Victim Impact Evidence in Capital Cases: Does the Victim's Character Matter?1


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    This research was supported by a grant from the University of Colorado Committee on Research and Creative Works. We thank Judge Rebecca Bromley and attorneys James Moss and Ann Kaufman who assisted in filming the trial, Dan Kaufman who provided the transcript from the Booth case, and William Bowers and Lawrence White who offered insightful comments on these ideas. Portions of this paper were presented at the meetings of the American Psychological Society in New York, NY, July 1995

Correspondence concerning this article should be addressed to Edith Greene, Department of Psychology, University of Colorado, Colorado Springs, CO 80933. e-mail:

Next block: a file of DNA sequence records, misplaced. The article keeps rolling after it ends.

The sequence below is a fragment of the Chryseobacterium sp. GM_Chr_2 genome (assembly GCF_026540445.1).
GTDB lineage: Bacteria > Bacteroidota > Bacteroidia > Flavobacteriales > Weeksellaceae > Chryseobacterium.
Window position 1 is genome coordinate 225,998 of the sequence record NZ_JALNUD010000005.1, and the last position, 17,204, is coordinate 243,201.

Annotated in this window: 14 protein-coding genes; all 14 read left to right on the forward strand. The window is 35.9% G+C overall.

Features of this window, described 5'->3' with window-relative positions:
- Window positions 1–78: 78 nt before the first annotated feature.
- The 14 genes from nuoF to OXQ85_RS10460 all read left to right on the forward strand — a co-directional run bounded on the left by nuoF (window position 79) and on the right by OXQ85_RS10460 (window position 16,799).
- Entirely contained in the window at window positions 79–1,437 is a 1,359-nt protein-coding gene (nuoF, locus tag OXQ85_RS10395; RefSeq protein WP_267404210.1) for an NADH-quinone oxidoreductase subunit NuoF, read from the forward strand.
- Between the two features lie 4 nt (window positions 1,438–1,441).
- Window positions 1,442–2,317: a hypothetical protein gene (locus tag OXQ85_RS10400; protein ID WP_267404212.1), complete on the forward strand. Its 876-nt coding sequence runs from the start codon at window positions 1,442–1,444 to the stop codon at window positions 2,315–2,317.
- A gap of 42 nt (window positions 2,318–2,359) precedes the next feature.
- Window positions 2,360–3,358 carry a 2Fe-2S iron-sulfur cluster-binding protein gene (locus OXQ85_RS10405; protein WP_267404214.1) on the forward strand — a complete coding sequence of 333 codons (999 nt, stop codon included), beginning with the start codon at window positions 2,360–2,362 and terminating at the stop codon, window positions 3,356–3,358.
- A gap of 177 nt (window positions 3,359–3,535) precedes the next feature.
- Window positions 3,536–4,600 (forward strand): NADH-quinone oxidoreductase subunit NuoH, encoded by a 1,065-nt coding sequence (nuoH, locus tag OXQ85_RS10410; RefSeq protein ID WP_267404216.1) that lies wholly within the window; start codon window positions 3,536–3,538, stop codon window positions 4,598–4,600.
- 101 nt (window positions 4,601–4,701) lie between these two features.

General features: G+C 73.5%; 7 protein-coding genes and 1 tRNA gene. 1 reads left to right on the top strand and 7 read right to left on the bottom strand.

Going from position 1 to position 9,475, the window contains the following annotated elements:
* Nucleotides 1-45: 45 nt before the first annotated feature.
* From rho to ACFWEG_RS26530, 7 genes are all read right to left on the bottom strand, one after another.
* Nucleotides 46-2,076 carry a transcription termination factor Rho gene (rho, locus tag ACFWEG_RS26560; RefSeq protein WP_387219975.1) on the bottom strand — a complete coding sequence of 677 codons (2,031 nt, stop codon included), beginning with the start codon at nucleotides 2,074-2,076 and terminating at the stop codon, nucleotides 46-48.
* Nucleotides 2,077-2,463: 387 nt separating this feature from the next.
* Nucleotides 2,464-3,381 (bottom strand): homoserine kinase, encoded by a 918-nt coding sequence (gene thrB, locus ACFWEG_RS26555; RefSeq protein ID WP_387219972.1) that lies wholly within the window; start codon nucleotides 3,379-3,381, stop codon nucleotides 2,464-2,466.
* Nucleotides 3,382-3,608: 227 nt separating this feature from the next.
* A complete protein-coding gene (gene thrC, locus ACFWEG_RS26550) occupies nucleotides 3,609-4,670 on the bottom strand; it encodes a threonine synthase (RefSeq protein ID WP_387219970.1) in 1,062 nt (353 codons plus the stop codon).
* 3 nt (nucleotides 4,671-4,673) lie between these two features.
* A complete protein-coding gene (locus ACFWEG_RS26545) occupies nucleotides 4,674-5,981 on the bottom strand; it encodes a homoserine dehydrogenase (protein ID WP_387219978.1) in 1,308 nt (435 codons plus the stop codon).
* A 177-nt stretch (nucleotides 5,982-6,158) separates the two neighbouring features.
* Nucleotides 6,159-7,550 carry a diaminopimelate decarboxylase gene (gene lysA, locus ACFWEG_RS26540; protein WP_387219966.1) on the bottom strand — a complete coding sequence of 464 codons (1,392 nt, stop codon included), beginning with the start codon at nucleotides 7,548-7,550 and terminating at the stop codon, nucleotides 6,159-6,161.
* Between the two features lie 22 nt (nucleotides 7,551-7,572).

Victim impact evidence is introduced by the prosecution during the penalty phase of a capital case to describe the character of the victim and the emotional, financial, and physical impact of the victim's murder on survivors. In 1987, the Supreme Court voiced concern that this evidence would permit the capital sentencing decision to turn on jurors' perceptions of the victim's respectability. This study assesses that concern. Mock jurors watched a reenactment of the penalty phase in the case of Booth v. Maryland. We manipulated the respectability of the victim described in the victim impact evidence and found that jurors' judgments of the victims, victims' survivors, and severity of the crime were all affected by this description. We speculate on the way that these moderating variables could, in turn, influence the capital sentencing decision.